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Who’s The Greatest GOAT Of All Time?

June 17, 2024

This week, I was thinking about the concept of GOAT. The internet has many opinions about who is the greatest. Muhammad Ali used to say it all the time: “I’m the greatest!” In case you don’t know, GOAT stands for Greatest of All Time. Being the GOAT is a big deal in the sports realm. 

According to one sports site, Michael Jordan is the GOAT in basketball, Muhammad Ali is in boxing, Wayne Gretsky is in ice hockey, and Michael Phelps is in swimming. Babe Ruth still gets the nod of GOAT in the baseball space. And today, many believe that Tom Brady should be the GOAT in football. 

Let me ask you a question: Who is the greatest GOAT in the world? Being the GOAT in one sport and being the GOAT throughout history are two different things. Let’s have Jesus to answer the question. 

Jesus informed the crowd following him in Matthew 11:11a. “In a discourse about John the Baptist, Jesus honored the prophet with these words: “Truly I tell you, among those born of women there has not risen anyone greater than John the Baptist.” John certainly did not see himself as “great” - he did not see himself as worthy enough to baptize Jesus (Matthew 3:13–14) or even to carry His sandals (Matthew 3:11). John the Baptist performed no miracles. (John 10:41). Yet, Jesus says, “John the Baptist is the GOAT!”

Think about it. John was greater than all the prophets who were able to perform miracles in the Old Testament. Moses, Elijah, and Elisha were all great men who performed miracles. But they weren't great because of their miracles. They were great because of their assignments and their character. The same is true of John the Baptist. He was the greatest because of who he was on the inside: his humility, submission to God, fearlessness, and spirituality. 

But all his inner character facilitated his outward assignment or reason for being. “There once was a man, John the Baptist, sent by God to point out the way to Jesus. He came to show everyone where to look and who to believe in. John was not himself the Light; he was there to show the way to the Light, Jesus.” John 1:6-8. John the Baptist came to prepare the people for Christ's coming and point people toward Jesus after his arrival. 

John’s primary assignment from heaven was to baptize Jesus so that all righteousness could be fulfilled. In other words, God’s Thunder in the Desert Baptizer, the GOAT of that time, would baptize God’s Son, the Lamb of God, the GOAT for all eternity. 

I would have loved to have been at Jesus’ baptism. Think of all the spiritual activities going on. The Holy Spirit descended like a dove upon Jesus while religious leaders and people watched. The windows of heaven opened, and God spoke from heaven, “This is my beloved Son, in whom I am well-pleased.”

How can we apply this baptism to our lives? If baptism was essential for Jesus’ ministry to be initiated and righteousness to be fulfilled, is it ours, too? Many people don’t even know about baptism, so let’s draw a few general principles about baptism that are important for you to know. 

First, baptism is a public event, much like Jesus's. John the Baptist came to show everyone where to look and who to believe in. God wanted an audience and witnesses. It is a ceremony. It's important. There should be witnesses. Baptism is a big step, and people should be there to share it.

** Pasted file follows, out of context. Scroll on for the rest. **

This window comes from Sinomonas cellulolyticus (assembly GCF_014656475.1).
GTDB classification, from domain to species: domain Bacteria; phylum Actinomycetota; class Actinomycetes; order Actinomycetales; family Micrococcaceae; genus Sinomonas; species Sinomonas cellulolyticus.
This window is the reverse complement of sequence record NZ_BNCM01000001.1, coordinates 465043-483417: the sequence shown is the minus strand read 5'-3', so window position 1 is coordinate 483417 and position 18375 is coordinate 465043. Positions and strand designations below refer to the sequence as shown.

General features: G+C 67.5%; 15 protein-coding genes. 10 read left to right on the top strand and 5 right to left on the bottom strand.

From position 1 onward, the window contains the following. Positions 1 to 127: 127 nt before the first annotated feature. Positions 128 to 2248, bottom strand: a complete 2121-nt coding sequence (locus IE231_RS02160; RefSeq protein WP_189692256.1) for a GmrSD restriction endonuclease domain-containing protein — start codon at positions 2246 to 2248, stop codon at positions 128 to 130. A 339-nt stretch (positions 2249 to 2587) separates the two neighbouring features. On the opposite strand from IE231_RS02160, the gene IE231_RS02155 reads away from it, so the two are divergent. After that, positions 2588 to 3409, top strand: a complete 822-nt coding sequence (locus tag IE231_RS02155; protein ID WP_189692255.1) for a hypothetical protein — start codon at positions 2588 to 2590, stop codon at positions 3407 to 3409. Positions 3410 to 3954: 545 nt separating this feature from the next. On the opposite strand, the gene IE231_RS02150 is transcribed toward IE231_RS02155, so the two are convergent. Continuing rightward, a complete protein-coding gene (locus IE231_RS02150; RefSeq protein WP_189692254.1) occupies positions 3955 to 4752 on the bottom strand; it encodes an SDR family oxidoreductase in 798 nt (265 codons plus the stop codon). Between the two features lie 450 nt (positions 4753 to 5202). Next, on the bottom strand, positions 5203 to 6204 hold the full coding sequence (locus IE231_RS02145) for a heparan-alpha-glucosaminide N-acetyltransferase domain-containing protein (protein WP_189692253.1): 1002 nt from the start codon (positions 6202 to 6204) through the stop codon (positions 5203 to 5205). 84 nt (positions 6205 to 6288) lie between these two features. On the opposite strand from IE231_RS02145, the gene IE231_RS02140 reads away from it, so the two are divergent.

Second, baptism is an outward expression of an inward encounter. When you take the step of baptism, you are saying to the world, “I’m a Christ follower. I believe this in my heart and confess it with my lips in public. What has happened on the inside is coming to the outside.

Third, you go into the water like your old self and emerge from the water as a new creation. Water expresses the death of the old and the life of the new creation. We are not human beings going through a spiritual experience; we are spiritual beings going through a temporary human experience. Baptism says something to both you and those around you. You haven't found a new life. Your new life has found you.

Fourth, baptism often opens heaven's windows to people so they can hear God speak more often and clearly. The Holy Spirit’s help (dove-descending) and empowerment make people more spiritually attuned, aware, and confident. Frequently, there is a more personal walk with God. It’s assurance, faith, and reliance on allowing God to lead us.

Fifth, baptism is often a spiritual validation and activation. An identity statement from God marked Jesus’ baptism. “This is my beloved Son, in whom I am well pleased.” They all heard it. There was no doubt about it. Jesus was more than the carpenter’s son. A new identity is needed for a new ministry. God verbally launched Jesus into ministry. Your purpose is when your gifting catches up with your assignment. Many times, baptism, when you are old enough to understand it, can be the beginning of a ministry.

I wrote this article for my readers, especially for my then-12-year-old granddaughters, Tessa and Victoria, who insisted on being baptized. They wanted me (‘Ed the Baptist’) to baptize them. Victoria was baptized in Silver Creek, north of Show Low (AZ), with a large contingent of family. Tessa was baptized in her backyard pool with another large contingent of family. Both events blew me away!

When Victoria came out of the creek, I could hear the trout and fishermen saying, “Amen!” And, when Tessa came up from the water, I heard Charley and Moose, her family dogs, bark, “Amen.” 

If you believe in Jesus but have yet to be baptized, it may be time to take the next step. And, if you are ready to receive Christ, you can do both simultaneously.

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Ed Delph is a leader in church-community connections.
Visit Ed Delph's website at www.nationstrategy.com